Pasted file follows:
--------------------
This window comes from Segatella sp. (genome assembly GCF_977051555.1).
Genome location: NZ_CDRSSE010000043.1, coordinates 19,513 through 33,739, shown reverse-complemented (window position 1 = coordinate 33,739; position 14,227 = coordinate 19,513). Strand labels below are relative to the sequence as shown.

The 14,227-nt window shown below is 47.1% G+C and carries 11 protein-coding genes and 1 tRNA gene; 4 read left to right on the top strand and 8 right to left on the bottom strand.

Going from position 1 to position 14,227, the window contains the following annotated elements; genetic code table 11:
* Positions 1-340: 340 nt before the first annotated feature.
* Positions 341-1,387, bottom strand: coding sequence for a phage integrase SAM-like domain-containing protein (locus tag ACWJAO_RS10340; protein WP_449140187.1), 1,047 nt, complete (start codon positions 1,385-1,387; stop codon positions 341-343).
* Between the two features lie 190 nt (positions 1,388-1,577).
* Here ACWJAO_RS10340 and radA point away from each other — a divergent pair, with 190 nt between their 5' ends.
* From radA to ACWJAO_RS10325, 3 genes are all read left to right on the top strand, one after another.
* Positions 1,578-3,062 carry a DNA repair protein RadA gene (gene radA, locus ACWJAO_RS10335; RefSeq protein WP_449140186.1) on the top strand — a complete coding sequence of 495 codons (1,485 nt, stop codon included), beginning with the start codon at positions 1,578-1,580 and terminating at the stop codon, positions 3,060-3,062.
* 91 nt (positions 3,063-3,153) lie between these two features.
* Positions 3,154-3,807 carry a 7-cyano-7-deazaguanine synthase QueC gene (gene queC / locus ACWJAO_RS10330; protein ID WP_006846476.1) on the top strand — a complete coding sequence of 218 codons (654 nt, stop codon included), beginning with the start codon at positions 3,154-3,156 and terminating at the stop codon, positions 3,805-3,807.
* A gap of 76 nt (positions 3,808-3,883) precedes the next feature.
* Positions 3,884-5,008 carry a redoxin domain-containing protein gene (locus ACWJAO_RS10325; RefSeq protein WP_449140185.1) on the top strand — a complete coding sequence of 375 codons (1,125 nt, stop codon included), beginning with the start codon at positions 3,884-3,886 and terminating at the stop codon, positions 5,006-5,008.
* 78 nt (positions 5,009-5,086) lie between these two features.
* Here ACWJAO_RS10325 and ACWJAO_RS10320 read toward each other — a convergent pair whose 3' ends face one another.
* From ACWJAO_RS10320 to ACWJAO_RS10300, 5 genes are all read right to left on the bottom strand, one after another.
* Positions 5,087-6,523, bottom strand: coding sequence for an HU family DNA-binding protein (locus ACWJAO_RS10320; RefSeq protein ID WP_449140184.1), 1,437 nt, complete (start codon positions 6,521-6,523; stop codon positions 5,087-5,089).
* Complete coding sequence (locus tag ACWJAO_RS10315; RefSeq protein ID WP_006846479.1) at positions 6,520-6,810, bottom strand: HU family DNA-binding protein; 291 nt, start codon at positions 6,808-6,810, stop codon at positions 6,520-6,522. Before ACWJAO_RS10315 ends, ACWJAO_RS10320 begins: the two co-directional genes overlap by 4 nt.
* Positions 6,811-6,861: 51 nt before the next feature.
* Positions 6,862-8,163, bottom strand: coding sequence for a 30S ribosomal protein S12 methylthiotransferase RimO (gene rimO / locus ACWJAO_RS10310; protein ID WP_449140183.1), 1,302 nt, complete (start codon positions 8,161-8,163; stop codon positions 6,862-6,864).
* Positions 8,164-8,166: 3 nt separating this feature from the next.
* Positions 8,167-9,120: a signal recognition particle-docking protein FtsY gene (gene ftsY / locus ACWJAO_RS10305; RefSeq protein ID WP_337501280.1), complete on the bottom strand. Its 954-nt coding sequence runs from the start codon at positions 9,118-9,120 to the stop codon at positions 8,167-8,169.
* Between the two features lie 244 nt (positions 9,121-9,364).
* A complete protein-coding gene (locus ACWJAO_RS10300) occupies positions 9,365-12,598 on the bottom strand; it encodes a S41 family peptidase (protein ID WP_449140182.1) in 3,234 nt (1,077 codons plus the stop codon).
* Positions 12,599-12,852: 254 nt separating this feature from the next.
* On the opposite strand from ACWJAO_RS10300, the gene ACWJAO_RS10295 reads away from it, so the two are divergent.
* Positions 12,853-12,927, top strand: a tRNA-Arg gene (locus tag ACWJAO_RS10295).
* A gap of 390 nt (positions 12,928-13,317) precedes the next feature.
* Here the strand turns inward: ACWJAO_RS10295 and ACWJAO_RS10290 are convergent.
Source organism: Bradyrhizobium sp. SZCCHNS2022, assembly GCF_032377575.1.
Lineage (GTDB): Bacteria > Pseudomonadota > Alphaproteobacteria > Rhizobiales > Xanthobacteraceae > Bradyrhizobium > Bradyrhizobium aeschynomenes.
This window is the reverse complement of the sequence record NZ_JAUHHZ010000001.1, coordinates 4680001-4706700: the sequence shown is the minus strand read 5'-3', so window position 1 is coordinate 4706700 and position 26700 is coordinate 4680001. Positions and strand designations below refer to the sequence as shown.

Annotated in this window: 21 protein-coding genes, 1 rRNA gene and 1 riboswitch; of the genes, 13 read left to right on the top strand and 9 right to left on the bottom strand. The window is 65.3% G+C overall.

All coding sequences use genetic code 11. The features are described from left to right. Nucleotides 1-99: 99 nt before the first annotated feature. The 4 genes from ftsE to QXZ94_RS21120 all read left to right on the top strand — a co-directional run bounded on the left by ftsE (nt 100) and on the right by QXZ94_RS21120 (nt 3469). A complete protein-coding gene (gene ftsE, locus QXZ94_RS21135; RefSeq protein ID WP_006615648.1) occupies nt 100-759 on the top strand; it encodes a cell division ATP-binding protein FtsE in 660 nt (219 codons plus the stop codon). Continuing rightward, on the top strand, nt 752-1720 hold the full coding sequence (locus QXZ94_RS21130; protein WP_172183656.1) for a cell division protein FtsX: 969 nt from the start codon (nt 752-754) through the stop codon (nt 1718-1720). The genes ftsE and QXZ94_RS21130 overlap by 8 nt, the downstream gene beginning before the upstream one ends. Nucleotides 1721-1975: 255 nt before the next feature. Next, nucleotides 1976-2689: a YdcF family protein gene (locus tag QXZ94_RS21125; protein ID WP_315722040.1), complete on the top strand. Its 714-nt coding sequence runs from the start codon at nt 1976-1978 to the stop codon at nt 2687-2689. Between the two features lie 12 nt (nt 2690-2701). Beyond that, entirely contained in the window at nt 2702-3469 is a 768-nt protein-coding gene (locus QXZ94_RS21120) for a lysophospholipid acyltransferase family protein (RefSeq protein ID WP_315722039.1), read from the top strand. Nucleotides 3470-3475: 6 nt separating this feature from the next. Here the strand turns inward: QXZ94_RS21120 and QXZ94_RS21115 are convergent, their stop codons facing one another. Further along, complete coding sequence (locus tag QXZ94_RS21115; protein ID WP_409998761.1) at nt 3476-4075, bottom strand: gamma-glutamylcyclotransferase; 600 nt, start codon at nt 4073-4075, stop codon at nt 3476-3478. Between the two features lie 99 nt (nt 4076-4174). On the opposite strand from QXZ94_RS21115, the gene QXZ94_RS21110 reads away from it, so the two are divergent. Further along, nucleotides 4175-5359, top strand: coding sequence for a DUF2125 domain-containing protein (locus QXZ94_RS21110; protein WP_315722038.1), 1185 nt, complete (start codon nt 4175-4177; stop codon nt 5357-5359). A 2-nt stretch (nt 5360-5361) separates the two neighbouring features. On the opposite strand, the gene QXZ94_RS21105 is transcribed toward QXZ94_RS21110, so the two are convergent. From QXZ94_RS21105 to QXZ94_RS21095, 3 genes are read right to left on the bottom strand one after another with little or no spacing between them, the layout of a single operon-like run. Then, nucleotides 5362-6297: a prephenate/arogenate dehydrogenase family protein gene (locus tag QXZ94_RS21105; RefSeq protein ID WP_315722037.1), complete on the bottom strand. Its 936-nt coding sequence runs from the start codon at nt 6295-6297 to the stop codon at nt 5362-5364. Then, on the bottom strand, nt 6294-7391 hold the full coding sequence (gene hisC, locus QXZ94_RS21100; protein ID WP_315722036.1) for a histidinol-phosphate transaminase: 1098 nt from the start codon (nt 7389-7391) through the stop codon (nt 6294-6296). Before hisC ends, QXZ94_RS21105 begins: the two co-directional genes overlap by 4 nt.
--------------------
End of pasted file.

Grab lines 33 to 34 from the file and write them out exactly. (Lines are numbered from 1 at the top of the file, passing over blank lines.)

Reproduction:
This window is the reverse complement of the sequence record NZ_JAUHHZ010000001.1, coordinates 4680001-4706700: the sequence shown is the minus strand read 5'-3', so window position 1 is coordinate 4706700 and position 26700 is coordinate 4680001. Positions and strand designations below refer to the sequence as shown.

Annotated in this window: 21 protein-coding genes, 1 rRNA gene and 1 riboswitch; of the genes, 13 read left to right on the top strand and 9 right to left on the bottom strand. The window is 65.3% G+C overall.